Hitler – Dead or Alive

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Hitler - Dead or Alive
Hitler – Dead or Alive FilmPoster.jpeg
Directed by Nick Grinde
Produced by Ben Judell
Written by Karl Brown
Screenplay by Sam Neuman
Starring
Music by Leo Erdody
Cinematography Paul Ivano
Edited by Jack Dennis
Production
company
Ben Judell Productions
Distributed by Charles House
Release date
  • November 12, 1942 (1942-11-12)
Running time
70 minutes
Country United States
Language English

Hitler – Dead or Alive is a 1942 American propaganda war film directed by Nick Grinde. The plot of Hitler – Dead or Alive was inspired by true events but takes a quasi-comic tone.[1][Note 1]

Plot[edit]

In 1939, during the early days of World War II, Samuel Thornton (Russell Hicks), a prominent American businessman, offers a reward of one million dollars to bring Adolf Hitler to justice, dead or alive. He hires three gangster ex-convicts released from Alcatraz prison, Steve Maschick (Ward Bond), Hans "Dutch" Havermann (Warren Hymer) and Joe "The Book" Conway (Paul Fix).

The three join the Royal Canadian Air Force and hijack an aircraft flown by Johnny Stevens (Bruce Edwards) to enter German airspace. With Johnny joining them, the group pose as musicians to gain access to Hitler, (Bobby Watson). with the help of Else von Brandt (Dorothy Tree), the gangsters capture and quickly cut his hair and shave off his moustache as SS soldiers try to break the door in. When the SS manage to enter the room, they fail to recognize their leader and drag all the men, including Hitler, outside to be shot.

A desperate Hitler makes a break for it and is shot by the SS officer in charge, who states disdainfully and ironically: "To think that Germany could produce a piece of filth like you." Steve makes a long patriotic speech while facing a firing squad.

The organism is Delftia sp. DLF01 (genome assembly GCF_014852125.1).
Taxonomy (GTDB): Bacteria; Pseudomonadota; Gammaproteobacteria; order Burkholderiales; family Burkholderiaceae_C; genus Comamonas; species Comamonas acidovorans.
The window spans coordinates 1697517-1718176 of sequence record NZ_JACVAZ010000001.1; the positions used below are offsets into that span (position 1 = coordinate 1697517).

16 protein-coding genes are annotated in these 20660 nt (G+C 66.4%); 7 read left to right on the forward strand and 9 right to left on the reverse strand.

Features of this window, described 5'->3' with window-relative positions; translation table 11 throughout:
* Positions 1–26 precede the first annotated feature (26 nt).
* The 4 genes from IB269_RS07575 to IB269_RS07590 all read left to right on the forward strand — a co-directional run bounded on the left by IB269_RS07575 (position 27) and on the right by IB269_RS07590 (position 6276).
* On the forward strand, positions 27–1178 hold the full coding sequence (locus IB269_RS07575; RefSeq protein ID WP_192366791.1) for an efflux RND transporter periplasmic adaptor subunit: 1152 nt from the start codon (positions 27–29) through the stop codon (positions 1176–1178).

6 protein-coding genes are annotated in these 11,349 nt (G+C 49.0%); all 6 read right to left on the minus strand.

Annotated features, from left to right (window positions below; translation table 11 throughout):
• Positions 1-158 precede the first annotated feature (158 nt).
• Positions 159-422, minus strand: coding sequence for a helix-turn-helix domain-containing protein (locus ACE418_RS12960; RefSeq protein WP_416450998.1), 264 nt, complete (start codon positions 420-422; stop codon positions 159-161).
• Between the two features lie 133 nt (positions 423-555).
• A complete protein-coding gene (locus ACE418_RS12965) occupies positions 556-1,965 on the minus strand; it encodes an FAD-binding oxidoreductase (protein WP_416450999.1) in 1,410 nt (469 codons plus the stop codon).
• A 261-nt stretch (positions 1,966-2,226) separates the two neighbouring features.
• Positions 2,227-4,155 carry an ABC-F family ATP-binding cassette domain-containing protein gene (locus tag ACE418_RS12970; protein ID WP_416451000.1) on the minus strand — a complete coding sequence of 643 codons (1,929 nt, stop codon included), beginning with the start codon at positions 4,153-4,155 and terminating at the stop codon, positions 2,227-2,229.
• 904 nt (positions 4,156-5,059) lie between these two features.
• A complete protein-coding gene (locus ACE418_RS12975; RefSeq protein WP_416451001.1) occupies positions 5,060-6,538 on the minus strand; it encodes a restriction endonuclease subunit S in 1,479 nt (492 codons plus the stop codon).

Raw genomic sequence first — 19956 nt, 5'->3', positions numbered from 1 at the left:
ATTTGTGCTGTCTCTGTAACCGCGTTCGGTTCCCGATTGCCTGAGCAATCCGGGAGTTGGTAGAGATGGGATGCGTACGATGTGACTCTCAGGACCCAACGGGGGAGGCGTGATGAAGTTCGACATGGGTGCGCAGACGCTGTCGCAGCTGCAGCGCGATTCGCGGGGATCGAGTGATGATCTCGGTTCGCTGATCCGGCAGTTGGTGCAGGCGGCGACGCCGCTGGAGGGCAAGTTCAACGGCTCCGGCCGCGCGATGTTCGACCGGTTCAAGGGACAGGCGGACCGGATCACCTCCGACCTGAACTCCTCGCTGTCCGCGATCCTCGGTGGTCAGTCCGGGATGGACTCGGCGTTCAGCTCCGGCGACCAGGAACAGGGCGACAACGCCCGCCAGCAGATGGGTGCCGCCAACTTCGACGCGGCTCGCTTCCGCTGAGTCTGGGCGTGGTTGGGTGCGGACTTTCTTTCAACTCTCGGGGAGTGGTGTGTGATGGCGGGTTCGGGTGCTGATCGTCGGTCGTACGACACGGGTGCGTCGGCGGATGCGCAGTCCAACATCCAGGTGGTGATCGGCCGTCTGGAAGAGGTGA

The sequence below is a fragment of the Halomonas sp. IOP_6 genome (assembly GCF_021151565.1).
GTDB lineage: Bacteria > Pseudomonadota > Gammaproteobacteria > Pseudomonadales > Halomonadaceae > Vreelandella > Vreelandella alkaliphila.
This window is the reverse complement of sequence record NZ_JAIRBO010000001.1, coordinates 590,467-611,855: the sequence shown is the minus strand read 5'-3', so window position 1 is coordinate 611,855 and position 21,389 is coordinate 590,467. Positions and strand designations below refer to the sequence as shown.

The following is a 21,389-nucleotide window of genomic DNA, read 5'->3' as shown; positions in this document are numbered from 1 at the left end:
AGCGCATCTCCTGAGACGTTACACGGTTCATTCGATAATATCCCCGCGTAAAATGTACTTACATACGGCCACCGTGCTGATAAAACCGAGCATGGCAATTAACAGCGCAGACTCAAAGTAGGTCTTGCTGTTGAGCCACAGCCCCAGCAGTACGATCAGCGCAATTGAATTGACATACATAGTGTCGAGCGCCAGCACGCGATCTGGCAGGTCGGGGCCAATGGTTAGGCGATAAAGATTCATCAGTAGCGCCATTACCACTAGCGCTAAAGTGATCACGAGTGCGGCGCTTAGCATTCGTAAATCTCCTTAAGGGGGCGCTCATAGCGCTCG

Cast[edit]

Production[edit]

Principal photography on Hitler – Dead or Alive began on August 6,1942 at Fine Arts Studios.[3]

Reception[edit]

Film historian Alun Evans in Brassey's Guide to War Films, reviewed Hitler – Dead or Alive, comparing and contrasting it to other contemporary features, The Devil with Hitler, (1942), That Nazi Nuisance (1943) and The Hitler Gang (1944). He noted the earlier film was "... (a) Satirical farce about three ex-Alcatraz cons plotting to kill Hitler ..."[4]

In other media[edit]

In November 2012, while being interviewed by Playboy magazine, filmmaker Quentin Tarantino admitted the inspiration for his film Inglourious Basterds came from Hitler - Dead or Alive.[5]

See also[edit]

References[edit]

Notes[edit]

  1. ^ A news item appearing in the Film Daily noted that Hitler – Dead or Alive was based on an actual offer made by an American businessman, in which he promised a reward of one million dollars to anyone who "would either kill or kidnap Adolph Hitler."[2]

Citations[edit]

  1. ^ Erickson, Hal. "Review: 'Hitler: Dead or Alive' (1942)." Allmovie. Retrieved: April 8, 2017.
  2. ^ "Notes: 'Hitler – Dead or Alive' (1942)." Turner Classic Movies. Retrieved: April 8, 2017.
  3. ^ "Original print information: 'Hitler – Dead or Alive' (1942)." Turner Classic Movies. Retrieved: April 8, 2017.
  4. ^ Evans 2000, p. 97.
  5. ^ "Celebrity interview with Django Unchained director Quentin Tarantino'." Playboy, November 16, 2012. Retrieved: April 8, 2017.

Bibliography[edit]

  • Evans, Alun. Brassey's Guide to War Films. Dulles, Virginia: Potomac Books, 2000. ISBN 1-57488-263-5.

External links[edit]